Time, the most precious gift of all


As Mother’s Day approaches I am reminded how blessed I am to still have my vibrant, wise and beautiful mom with me.

There are enough things in life that I may, or may not, regret one day – not making enough money or fulfilling a goal or taking more risks –  but one thing I will never regret is my relationship with my mom and the time we spend together.

As I get older, I’m realizing that time is quite fleeting, and it is way more precious than money or things. Time that has passed can never be regained.quote-time-is-love-above-all-else-it-is-the-most-precious-commodity-in-the-world-and-should-be-lavished-sydney-j-harris-321676

As author Samuel Smiles said, “Lost wealth may be replaced by industry, lost knowledge by study, lost health by temperance or medicine, but lost time is gone forever.”

The truth is, we occasionally get so busy with work and family and daily diversions and obligations that sometimes it is easier to put off the people we know and love because, well, they will understand. They won’t mind. They will still love us. We’ll make it up.

For those of you who have lost a parent,  a friend or another loved one, you know what I mean. Once they are gone we sigh and wish we had just one more day, one more conversation, a little more time  to spend together. We petition the universe to go back in time and create a different outcome.  But, time has no backspace or undo button.

In a blink of any eye, they can be gone.

We simply must make time

Three and a half years ago, my mom moved temporarily into Boise (where I live) because my father had been placed in a Boise hospital following a complicated surgery that left him near death. Over a two or three month period, as we sweated through my dad’s roller coaster of medical crises and then his ultimate passing away, mom and I used this time to create a lovely tradition that we still continue today.

Every morning would begin at precisely 9:30 when I would call her to say good morning, see what she was doing, how she slept, and talk about the day’s schedule. Then,  at exactly 11 a.m., we would meet for a leisurely walk with our dogs near the beautiful Boise Foothills.

We used this time to share stories, grow closer and set the foundation to one day move on to our next phase of life, without my father.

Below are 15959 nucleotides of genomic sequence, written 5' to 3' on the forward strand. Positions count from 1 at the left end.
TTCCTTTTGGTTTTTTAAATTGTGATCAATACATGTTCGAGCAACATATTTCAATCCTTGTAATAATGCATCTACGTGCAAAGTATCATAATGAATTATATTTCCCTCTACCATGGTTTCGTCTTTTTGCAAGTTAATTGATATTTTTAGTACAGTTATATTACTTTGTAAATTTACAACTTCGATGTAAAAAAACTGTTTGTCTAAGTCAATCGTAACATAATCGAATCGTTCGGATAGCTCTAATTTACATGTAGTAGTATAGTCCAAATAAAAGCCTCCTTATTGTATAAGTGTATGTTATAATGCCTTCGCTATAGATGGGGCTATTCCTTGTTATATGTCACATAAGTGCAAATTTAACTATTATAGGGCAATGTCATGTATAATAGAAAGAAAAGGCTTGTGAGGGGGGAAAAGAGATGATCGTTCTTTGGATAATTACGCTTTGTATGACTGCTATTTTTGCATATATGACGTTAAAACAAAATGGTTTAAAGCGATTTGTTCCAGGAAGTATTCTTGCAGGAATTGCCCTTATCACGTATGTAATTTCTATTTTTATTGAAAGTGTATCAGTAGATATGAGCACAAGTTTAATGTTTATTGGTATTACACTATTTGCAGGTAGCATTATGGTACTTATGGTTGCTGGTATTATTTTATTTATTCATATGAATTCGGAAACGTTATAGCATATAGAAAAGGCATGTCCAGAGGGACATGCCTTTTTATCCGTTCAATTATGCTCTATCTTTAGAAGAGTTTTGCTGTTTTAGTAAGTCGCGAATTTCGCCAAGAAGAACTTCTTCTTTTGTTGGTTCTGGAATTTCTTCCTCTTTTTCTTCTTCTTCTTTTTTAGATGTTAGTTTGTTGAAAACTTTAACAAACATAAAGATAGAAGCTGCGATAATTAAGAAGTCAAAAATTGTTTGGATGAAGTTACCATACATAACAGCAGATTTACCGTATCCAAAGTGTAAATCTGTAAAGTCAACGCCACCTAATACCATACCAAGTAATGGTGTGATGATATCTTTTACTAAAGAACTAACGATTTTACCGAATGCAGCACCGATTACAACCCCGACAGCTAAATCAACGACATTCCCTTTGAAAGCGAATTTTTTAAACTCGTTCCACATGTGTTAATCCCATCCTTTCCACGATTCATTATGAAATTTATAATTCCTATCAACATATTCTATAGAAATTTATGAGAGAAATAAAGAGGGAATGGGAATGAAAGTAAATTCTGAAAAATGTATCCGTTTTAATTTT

This time together was sacred to me because we used it to share our feelings and fears over my dad’s unknown future, do a bit of crying and nurture each other as we faced my dad’s slow, unstoppable demise. We walked near the hills, with views of mountains and green covered spaces, under tree canopies and with dogs exploring and swimming in the creek, and we simply ‘were’. This time together gave me a chance to become more acquainted with my history and unknown family details; we talked about who was connected to who over the generations, and how certain things happened over the past 50 years or so. I learned stories of my mother’s childhood in Canada, details about her Scottish parents, who I vaguely knew, her whirlwind courtship with my father, and colorful tales of my father’s early journalism career when he investigated the Miami Mafia, flew on Navy planes through hurricanes and actually yelled “Stop the presses!” as a young editor at the Miami Herald, which allowed the newspaper to scoop the story, but almost got him fired.

Why are you stingy with yourselves? Why are you holding back? What are you saving for? Another time? There are no other times. There is only now.  Right now.
– George Balanchine

Time together helps us heal

We used this time to share stories, grow closer and set the foundation to one day move on to our next phase of life, without my father.

I thanked God every day for having the good fortune to have my own small business, which gave me the opportunity and flexibility to be able to spend this time with my mom. Yes, time away from work meant not earning a lot of money, but our time together was my treasure.

Now, more than three years after we began this daily tradition, I still call my mom every morning at 9:30 a.m., whether she is in Boise or back at her home in Ketchum, Idaho. If for some reason I am late, she calls me, wondering where I’ve been and why I didn’t call. When she comes back into Boise to visit, we pick up our 11 a.m. daily dog walks like clockwork, and spend that leisurely time solving the world’s problems.

My mom is still with me, but that will not be forever. And so, for Mother’s Day we will celebrate like other mothers and daughters around the country, with a Hallmark card, perhaps some flowers, and brunch. But most of all, we will share time. Because, as journalist Sydney Harris wrote, “Time is love, above all else. It is the most precious commodity in the world and should be lavished upon those we care most about.”

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